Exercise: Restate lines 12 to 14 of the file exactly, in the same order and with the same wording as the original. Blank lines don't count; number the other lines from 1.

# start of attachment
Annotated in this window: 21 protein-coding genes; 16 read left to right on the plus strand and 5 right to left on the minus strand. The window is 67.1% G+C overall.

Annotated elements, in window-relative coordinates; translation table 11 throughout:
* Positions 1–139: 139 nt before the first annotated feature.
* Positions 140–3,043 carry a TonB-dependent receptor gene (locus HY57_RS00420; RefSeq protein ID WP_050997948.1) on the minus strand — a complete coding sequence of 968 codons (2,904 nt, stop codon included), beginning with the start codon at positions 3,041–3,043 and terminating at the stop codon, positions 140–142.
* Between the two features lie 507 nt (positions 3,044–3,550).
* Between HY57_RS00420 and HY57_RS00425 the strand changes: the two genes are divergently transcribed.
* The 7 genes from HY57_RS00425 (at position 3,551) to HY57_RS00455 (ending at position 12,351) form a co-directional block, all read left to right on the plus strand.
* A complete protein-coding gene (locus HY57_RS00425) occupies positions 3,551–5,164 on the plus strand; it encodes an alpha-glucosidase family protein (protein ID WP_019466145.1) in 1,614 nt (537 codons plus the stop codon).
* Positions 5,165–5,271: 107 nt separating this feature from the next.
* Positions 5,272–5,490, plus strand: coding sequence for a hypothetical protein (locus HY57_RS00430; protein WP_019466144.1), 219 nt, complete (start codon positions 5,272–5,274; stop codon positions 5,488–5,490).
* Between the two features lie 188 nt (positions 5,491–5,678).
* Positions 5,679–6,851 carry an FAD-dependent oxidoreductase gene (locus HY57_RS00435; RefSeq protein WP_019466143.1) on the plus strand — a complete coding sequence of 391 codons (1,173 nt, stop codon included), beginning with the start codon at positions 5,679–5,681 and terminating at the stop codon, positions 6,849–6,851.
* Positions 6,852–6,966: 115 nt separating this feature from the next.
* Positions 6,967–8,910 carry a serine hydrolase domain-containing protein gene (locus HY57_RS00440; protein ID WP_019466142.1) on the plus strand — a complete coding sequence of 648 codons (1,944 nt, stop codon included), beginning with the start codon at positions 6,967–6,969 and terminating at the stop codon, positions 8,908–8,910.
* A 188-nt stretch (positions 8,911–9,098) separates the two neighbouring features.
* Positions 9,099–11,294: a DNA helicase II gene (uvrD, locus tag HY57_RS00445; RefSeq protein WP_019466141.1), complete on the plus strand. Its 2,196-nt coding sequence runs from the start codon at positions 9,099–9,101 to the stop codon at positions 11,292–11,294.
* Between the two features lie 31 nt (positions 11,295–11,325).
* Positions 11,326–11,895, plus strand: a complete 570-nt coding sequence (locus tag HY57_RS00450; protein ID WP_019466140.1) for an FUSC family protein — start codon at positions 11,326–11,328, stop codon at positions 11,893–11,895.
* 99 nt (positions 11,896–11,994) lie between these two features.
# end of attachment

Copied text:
* Positions 5,679–6,851 carry an FAD-dependent oxidoreductase gene (locus HY57_RS00435; RefSeq protein WP_019466143.1) on the plus strand — a complete coding sequence of 391 codons (1,173 nt, stop codon included), beginning with the start codon at positions 5,679–5,681 and terminating at the stop codon, positions 6,849–6,851.
* Positions 6,852–6,966: 115 nt separating this feature from the next.
* Positions 6,967–8,910 carry a serine hydrolase domain-containing protein gene (locus HY57_RS00440; protein ID WP_019466142.1) on the plus strand — a complete coding sequence of 648 codons (1,944 nt, stop codon included), beginning with the start codon at positions 6,967–6,969 and terminating at the stop codon, positions 8,908–8,910.